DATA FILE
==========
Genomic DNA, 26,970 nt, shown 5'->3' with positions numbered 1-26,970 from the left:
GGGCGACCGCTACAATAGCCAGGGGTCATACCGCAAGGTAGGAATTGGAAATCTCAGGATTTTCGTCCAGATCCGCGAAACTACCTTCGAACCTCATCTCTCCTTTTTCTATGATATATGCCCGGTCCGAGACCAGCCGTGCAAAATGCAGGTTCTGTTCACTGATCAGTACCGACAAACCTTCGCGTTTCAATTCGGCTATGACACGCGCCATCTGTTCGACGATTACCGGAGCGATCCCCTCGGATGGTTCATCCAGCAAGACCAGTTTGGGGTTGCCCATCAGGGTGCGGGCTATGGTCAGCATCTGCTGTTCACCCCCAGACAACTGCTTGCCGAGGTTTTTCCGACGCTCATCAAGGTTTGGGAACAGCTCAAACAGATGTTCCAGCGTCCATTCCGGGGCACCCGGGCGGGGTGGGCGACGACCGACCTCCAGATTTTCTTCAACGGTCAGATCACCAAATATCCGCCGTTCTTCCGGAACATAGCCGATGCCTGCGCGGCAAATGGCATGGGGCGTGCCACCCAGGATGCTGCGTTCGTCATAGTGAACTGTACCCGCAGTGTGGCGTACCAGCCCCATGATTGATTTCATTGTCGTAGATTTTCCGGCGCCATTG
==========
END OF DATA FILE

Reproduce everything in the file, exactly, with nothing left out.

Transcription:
Genomic DNA, 26,970 nt, shown 5'->3' with positions numbered 1-26,970 from the left:
GGGCGACCGCTACAATAGCCAGGGGTCATACCGCAAGGTAGGAATTGGAAATCTCAGGATTTTCGTCCAGATCCGCGAAACTACCTTCGAACCTCATCTCTCCTTTTTCTATGATATATGCCCGGTCCGAGACCAGCCGTGCAAAATGCAGGTTCTGTTCACTGATCAGTACCGACAAACCTTCGCGTTTCAATTCGGCTATGACACGCGCCATCTGTTCGACGATTACCGGAGCGATCCCCTCGGATGGTTCATCCAGCAAGACCAGTTTGGGGTTGCCCATCAGGGTGCGGGCTATGGTCAGCATCTGCTGTTCACCCCCAGACAACTGCTTGCCGAGGTTTTTCCGACGCTCATCAAGGTTTGGGAACAGCTCAAACAGATGTTCCAGCGTCCATTCCGGGGCACCCGGGCGGGGTGGGCGACGACCGACCTCCAGATTTTCTTCAACGGTCAGATCACCAAATATCCGCCGTTCTTCCGGAACATAGCCGATGCCTGCGCGGCAAATGGCATGGGGCGTGCCACCCAGGATGCTGCGTTCGTCATAGTGAACTGTACCCGCAGTGTGGCGTACCAGCCCCATGATTGATTTCATTGTCGTAGATTTTCCGGCGCCATTG